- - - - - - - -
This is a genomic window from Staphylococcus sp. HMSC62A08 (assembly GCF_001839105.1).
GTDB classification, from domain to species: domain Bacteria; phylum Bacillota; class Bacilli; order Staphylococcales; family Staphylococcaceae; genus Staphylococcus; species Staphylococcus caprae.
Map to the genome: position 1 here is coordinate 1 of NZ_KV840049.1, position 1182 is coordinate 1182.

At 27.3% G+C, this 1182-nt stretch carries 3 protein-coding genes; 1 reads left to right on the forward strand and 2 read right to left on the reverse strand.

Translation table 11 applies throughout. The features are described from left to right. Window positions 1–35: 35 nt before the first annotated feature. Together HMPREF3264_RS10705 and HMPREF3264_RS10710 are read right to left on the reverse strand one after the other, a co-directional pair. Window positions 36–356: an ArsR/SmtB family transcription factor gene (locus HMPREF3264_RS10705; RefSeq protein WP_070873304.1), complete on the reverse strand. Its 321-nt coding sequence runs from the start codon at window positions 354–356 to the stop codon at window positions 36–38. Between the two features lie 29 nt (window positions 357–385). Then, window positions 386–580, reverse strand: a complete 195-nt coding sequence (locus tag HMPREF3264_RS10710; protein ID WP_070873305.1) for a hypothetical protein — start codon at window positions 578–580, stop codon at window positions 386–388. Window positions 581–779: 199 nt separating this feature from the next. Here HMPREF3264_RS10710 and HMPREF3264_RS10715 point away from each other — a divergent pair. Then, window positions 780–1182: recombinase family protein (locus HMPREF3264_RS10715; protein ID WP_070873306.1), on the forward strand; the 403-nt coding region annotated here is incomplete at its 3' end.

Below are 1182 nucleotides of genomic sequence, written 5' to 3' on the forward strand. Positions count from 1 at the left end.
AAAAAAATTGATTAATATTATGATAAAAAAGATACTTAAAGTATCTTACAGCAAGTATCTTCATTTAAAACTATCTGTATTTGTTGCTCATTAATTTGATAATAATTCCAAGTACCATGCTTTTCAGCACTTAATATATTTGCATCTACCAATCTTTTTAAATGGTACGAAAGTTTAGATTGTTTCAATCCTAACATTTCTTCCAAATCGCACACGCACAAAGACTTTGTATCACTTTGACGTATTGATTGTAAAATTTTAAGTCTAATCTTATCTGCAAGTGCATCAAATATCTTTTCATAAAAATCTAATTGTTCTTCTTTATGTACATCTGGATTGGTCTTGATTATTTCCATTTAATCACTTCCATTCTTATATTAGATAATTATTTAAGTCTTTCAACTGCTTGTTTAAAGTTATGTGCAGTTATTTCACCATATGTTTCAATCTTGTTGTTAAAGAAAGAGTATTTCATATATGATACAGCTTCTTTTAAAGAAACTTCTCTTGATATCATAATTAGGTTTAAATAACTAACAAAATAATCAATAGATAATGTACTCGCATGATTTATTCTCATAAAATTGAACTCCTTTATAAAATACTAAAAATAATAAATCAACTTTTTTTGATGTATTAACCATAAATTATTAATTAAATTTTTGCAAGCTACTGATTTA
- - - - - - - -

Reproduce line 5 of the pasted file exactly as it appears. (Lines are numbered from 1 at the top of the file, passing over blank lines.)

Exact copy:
Translation table 11 applies throughout. The features are described from left to right. Window positions 1–35: 35 nt before the first annotated feature. Together HMPREF3264_RS10705 and HMPREF3264_RS10710 are read right to left on the reverse strand one after the other, a co-directional pair. Window positions 36–356: an ArsR/SmtB family transcription factor gene (locus HMPREF3264_RS10705; RefSeq protein WP_070873304.1), complete on the reverse strand. Its 321-nt coding sequence runs from the start codon at window positions 354–356 to the stop codon at window positions 36–38. Between the two features lie 29 nt (window positions 357–385). Then, window positions 386–580, reverse strand: a complete 195-nt coding sequence (locus tag HMPREF3264_RS10710; protein ID WP_070873305.1) for a hypothetical protein — start codon at window positions 578–580, stop codon at window positions 386–388. Window positions 581–779: 199 nt separating this feature from the next. Here HMPREF3264_RS10710 and HMPREF3264_RS10715 point away from each other — a divergent pair. Then, window positions 780–1182: recombinase family protein (locus HMPREF3264_RS10715; protein ID WP_070873306.1), on the forward strand; the 403-nt coding region annotated here is incomplete at its 3' end.